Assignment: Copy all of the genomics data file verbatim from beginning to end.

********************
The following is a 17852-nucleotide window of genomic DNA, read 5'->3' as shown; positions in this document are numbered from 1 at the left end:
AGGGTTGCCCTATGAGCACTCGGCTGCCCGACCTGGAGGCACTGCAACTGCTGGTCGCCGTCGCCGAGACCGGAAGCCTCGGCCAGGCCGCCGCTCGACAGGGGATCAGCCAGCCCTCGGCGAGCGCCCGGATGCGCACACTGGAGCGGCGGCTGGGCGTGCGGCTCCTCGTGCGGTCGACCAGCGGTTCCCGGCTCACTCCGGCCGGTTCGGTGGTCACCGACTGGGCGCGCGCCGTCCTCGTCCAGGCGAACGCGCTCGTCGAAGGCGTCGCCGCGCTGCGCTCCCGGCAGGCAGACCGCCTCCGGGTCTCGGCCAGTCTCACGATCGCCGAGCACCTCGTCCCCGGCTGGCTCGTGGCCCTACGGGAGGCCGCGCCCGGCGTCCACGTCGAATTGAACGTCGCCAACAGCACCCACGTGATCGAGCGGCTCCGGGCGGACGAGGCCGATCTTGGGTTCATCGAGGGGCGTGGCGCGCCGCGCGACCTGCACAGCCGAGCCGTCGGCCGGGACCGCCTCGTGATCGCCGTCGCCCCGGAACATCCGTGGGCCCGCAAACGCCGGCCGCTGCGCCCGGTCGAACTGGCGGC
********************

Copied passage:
The following is a 17852-nucleotide window of genomic DNA, read 5'->3' as shown; positions in this document are numbered from 1 at the left end:
AGGGTTGCCCTATGAGCACTCGGCTGCCCGACCTGGAGGCACTGCAACTGCTGGTCGCCGTCGCCGAGACCGGAAGCCTCGGCCAGGCCGCCGCTCGACAGGGGATCAGCCAGCCCTCGGCGAGCGCCCGGATGCGCACACTGGAGCGGCGGCTGGGCGTGCGGCTCCTCGTGCGGTCGACCAGCGGTTCCCGGCTCACTCCGGCCGGTTCGGTGGTCACCGACTGGGCGCGCGCCGTCCTCGTCCAGGCGAACGCGCTCGTCGAAGGCGTCGCCGCGCTGCGCTCCCGGCAGGCAGACCGCCTCCGGGTCTCGGCCAGTCTCACGATCGCCGAGCACCTCGTCCCCGGCTGGCTCGTGGCCCTACGGGAGGCCGCGCCCGGCGTCCACGTCGAATTGAACGTCGCCAACAGCACCCACGTGATCGAGCGGCTCCGGGCGGACGAGGCCGATCTTGGGTTCATCGAGGGGCGTGGCGCGCCGCGCGACCTGCACAGCCGAGCCGTCGGCCGGGACCGCCTCGTGATCGCCGTCGCCCCGGAACATCCGTGGGCCCGCAAACGCCGGCCGCTGCGCCCGGTCGAACTGGCGGC